Multiple territorial adjustments were also decided. Among the most important ones was the recognition of the independence of Switzerland from the Holy Roman Empire and the expansion of the territories of France, Sweden, and Brandenburg-Prussia (later Prussia). The independence of the city of Bremen was clarified. Also, barriers to trade and commerce erected during the war were abolished, and “a degree” of free navigation was guaranteed on the Rhine.

image

Historical map of Europe after the Peace of Westphalia: From “An Historical Atlas Containing a Chronological Series of One Hundred and Four Maps, at Successive Periods, from the Dawn of History to the Present Day” by Robert H. Labberton, 1884.

The map shows the possessions of the two branches of the house of Habsburg [purple]; the possessions of the house of Hohenzollern (union of Prussia with Brandenburg) [blue]; the Swedish empire on both shores of the Baltic and in northern Germany; the Danish monarchy, Denmark, Norway, and Scania; the British isles, with the battlefields of the civil wars; France, with the battlefields of the civil wars [red]; Germany with the battlefields of the Thirty Years’ War; the republic of Poland at its greatest extent; the western boundary of Russia.

Legacy

The Peace of Westphalia established the precedent of peace reached by diplomatic congress and a new system of political order in Europe based upon the concept of co-existing sovereign states. Inter-state aggression was to be held in check by a balance of power. A norm was established against interference in another state’s domestic affairs, known as the principle of Westphalian sovereignty. This principle of international law presumes that each state has sovereignty over its territory and domestic affairs, to the exclusion of all external powers, on the principle of non-interference in another country’s domestic affairs, and that each state (no matter how large or small) is equal in international law.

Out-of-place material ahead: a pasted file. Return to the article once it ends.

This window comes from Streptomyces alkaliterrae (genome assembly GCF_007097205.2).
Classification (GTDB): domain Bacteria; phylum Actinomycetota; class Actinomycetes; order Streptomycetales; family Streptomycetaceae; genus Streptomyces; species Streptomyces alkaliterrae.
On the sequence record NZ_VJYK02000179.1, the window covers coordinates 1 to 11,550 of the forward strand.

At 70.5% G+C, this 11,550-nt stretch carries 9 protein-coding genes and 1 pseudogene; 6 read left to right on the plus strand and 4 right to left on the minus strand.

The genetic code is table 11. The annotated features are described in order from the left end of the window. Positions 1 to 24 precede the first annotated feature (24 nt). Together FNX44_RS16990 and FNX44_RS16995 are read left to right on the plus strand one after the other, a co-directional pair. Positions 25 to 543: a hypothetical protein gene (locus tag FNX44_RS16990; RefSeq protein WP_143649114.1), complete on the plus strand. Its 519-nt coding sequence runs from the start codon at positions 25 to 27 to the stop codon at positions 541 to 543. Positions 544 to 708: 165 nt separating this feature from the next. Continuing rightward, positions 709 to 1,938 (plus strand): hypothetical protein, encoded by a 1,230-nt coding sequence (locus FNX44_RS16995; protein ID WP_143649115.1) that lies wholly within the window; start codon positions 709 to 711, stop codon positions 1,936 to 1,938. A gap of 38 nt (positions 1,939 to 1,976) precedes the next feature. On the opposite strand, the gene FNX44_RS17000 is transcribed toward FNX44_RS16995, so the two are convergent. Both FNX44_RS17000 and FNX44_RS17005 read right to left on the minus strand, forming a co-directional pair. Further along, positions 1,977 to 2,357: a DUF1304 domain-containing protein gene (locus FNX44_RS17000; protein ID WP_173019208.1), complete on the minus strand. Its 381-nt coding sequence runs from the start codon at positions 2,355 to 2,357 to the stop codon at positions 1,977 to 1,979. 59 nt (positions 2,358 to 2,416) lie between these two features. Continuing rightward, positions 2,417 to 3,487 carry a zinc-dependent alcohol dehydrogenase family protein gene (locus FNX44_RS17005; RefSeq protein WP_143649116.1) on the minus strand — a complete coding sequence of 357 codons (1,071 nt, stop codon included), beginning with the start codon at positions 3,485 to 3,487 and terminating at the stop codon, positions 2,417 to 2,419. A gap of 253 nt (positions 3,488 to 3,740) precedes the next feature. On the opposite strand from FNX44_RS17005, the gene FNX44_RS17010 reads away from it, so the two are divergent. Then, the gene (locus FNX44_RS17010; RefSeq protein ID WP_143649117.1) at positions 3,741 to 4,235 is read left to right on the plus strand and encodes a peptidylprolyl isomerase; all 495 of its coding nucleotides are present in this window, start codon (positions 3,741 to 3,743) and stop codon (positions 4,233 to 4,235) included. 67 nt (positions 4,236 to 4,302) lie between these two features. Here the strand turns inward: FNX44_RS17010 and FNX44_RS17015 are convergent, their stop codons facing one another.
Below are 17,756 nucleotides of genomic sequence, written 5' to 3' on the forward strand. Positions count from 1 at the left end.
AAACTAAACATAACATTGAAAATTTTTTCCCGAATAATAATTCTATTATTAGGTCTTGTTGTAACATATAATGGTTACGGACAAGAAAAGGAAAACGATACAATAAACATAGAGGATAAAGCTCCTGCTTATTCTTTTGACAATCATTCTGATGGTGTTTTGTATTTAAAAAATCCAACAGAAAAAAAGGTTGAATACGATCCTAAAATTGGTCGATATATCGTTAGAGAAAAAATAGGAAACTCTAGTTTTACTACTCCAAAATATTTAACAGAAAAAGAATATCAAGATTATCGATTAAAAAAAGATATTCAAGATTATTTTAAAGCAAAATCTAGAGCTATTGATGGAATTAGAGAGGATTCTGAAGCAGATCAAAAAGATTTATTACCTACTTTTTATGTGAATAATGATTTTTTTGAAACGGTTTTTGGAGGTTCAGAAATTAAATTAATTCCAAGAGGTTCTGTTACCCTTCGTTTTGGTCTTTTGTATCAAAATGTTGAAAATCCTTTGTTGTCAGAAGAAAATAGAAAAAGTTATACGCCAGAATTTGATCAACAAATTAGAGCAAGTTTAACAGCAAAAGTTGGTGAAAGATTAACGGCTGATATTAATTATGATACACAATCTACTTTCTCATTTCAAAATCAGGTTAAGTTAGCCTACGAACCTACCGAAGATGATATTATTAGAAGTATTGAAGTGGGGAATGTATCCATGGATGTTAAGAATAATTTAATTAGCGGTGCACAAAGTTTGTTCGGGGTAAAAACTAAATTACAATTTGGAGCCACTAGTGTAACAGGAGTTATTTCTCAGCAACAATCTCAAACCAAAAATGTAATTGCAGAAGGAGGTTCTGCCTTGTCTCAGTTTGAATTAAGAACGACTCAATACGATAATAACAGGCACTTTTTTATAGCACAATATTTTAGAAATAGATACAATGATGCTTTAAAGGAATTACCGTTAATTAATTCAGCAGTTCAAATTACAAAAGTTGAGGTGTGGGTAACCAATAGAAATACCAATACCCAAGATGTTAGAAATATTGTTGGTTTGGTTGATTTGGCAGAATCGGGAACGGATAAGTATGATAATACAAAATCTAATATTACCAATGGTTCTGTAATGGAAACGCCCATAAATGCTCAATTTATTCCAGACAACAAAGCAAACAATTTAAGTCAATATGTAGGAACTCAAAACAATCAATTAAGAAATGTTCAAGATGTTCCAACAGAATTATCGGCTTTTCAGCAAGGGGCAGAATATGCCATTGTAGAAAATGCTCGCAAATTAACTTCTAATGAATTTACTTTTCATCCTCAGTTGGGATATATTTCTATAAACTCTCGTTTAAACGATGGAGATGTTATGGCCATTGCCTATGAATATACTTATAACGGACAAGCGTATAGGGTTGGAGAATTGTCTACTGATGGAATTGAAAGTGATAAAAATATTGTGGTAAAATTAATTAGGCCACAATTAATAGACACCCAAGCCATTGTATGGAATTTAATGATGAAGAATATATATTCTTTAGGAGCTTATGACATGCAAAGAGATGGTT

As European influence spread across the globe, these Westphalian principles, especially the concept of sovereign states, became central to international law and to the prevailing world order. However, the European colonization of Asia and Africa in the 19th century and two global wars in the 20th century dramatically undermined the principles established in Westphalia.

After the fall of the Soviet Union, power was seen as unipolar with the United States in absolute control, though nuclear proliferation and the rise of Japan, the European Union, the Middle East, China, and a resurgent Russia have begun to recreate a multipolar political environment. Instead of a traditional balance of power, inter-state aggression may now be checked by the preponderance of power, a sharp contrast to the Westphalian principle.

image

The Ratification of the Treaty of Münster, 15 May 1648 (1648) by Gerard ter Borch.

Two cities, Osnabrück and Münster, were chosen to host the peace talks based on religious divisions between the participating delegations.

  • Was this article helpful?